| SAN FRANCISCO
SAN FRANCISCO When the aliens finally invade Earth, you may wish you had listened to Travis Taylor and Bob Boan.
And if the invasion follows the plot of a typical Hollywood blockbuster, they might also be the guys called in at the last minute to save the day.
After all, they have written "An Introduction to Planetary Defense", a primer on how humanity can defend itself if little green men wielding death rays show up at our cosmic doorstep.
And yes, they're serious.
"The probability really is there that aliens exist and are old enough to have technology to enable them to come here," Taylor said in an interview.
Taylor and Boan are hardly basement-dwelling paranoids obsessed with tinfoil hats and Area 51. Taylor holds advanced degrees in astronomy and physics, and is an associate at consulting firm Booz Allen Hamilton. He and Boan have done consulting work for the Defense Department and the U.S. space agency NASA.
But their views have won few audiences outside of science fiction conventions, and their book is published by BrownWalker Press, which specializes in fringe topics and books with titles like "The Science and Lore of the Plant Cell Wall" and "ESP and Psychokinesis".
Taylor acknowledged alien invasion is hardly a mainstream concern but said it is naive to assume -- as scientists like the late Carl Sagan did -- that any beings advanced enough to master star travel will have evolved beyond war.
"It's a wonderful idea that has no basis in reality," Taylor said.
Taylor and Boan -- along with co-authors R.C. Anding and T. Conley Powell -- revisit two issues that frequently pop up in the debate about whether homo sapiens is alone in the universe: Drake's Equation and Fermi's Paradox.
The formula drawn up by U.S. astronomer Frank Drake in 1960 tries to estimate how likely contact with an alien civilization is given factors such as the number of habitable planets.
Taylor and Boan plugged in what they felt were conservative estimates, such as that aliens cannot travel faster than 10 percent of the speed of light.
After crunching the numbers, they say it is possible that our Milky Way galaxy harbors thousands of intelligent alien species and that there is a "high probability" that one or two of them visit Earth every century.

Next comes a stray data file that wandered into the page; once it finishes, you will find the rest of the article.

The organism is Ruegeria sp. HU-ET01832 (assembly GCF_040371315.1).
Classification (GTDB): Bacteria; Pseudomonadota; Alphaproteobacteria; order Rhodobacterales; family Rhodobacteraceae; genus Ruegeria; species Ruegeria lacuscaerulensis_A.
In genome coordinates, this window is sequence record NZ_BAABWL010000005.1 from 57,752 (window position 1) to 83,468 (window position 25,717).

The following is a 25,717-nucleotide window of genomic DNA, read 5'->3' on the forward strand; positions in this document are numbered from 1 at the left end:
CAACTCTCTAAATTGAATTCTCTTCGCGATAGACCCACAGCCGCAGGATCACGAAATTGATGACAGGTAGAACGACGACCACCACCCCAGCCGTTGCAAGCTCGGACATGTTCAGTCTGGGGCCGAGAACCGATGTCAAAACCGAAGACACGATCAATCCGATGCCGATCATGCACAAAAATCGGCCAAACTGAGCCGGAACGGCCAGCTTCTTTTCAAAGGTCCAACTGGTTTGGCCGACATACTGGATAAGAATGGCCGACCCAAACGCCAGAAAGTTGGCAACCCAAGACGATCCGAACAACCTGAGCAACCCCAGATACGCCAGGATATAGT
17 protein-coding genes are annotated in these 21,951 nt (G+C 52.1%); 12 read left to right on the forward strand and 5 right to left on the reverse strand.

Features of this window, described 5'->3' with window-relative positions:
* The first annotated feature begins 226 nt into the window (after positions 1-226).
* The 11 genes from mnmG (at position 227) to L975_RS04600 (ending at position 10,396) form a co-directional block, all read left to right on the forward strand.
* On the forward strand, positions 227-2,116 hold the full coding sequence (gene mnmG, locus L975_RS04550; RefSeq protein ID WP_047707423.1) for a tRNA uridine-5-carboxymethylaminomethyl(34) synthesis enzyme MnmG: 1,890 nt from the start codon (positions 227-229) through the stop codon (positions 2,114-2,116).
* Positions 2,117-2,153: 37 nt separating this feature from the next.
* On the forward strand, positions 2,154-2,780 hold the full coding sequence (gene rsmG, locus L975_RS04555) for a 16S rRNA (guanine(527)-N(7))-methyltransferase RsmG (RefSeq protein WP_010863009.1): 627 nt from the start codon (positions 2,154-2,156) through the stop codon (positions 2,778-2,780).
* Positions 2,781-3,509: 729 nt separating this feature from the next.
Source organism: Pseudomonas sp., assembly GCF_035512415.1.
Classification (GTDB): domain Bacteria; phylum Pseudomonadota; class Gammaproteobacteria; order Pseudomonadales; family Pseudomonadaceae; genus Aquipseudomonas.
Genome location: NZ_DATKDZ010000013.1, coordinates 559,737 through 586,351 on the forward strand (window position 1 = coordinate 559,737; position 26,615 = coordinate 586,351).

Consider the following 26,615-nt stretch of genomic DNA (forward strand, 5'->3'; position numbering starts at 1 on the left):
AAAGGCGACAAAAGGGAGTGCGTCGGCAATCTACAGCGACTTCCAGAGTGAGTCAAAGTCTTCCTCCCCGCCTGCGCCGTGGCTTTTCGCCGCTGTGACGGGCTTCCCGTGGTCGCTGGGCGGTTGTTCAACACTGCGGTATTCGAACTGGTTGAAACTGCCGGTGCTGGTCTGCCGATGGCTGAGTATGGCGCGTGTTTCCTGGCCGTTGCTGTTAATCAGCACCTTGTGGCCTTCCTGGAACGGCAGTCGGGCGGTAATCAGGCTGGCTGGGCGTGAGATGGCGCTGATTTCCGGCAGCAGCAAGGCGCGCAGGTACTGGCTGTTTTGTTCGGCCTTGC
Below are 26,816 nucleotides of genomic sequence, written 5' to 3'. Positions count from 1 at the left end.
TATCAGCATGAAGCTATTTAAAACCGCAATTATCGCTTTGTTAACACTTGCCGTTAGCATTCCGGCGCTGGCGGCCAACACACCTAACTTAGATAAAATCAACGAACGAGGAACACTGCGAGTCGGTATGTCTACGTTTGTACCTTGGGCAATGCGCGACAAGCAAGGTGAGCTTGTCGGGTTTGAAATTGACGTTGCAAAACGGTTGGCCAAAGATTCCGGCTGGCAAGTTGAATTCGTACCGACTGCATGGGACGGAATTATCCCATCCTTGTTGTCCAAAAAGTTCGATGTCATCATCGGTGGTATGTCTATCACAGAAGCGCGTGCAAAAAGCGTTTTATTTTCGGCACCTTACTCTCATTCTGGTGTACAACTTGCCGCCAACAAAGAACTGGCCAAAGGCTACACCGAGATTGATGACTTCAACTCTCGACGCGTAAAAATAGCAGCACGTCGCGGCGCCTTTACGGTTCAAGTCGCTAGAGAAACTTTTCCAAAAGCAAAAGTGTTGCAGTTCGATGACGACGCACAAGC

But if there are so many aliens out there, why haven't we heard from them already?
That is the question famously posed by the physicist Enrico Fermi in 1950 to dismiss speculation by his colleagues that intelligent life should be routine.
Taylor and Boan are convinced Fermi got it wrong. Even if aliens used Godlike technology to jump across thousands of light years in a single day, they would still need millions of years to explore all the star systems in the galaxy.
They simply may not have stumbled across our neck of the woods yet.
Taylor and Boan started thinking about how to respond to an aggressive extraterrestrial attack during a 2001 discussion about defending against terrorist attacks.
"One thing that popped into my mind was that the only way Americans would be in an asymmetric war on the other side would be if we were attacked by aliens. Everyone chuckled, but then after a minute the comments started setting in," Taylor said.
"Then we really got to talking about it and we thought, well, you know, we really might need this contingency plan anyway," Taylor said.
Failure to prepare may mean mankind will have to dig in and fight with improvised weapons and hit-and-run tactics, much the same way Islamic extremists have battled the U.S. military in Iraq, Taylor said.
"You'd have to create an insurgency, a mujahideen-type resistance," Taylor said. "The insurgents know how to win this war against us. It also tells us that if we were attacked by aliens, this is our best defense."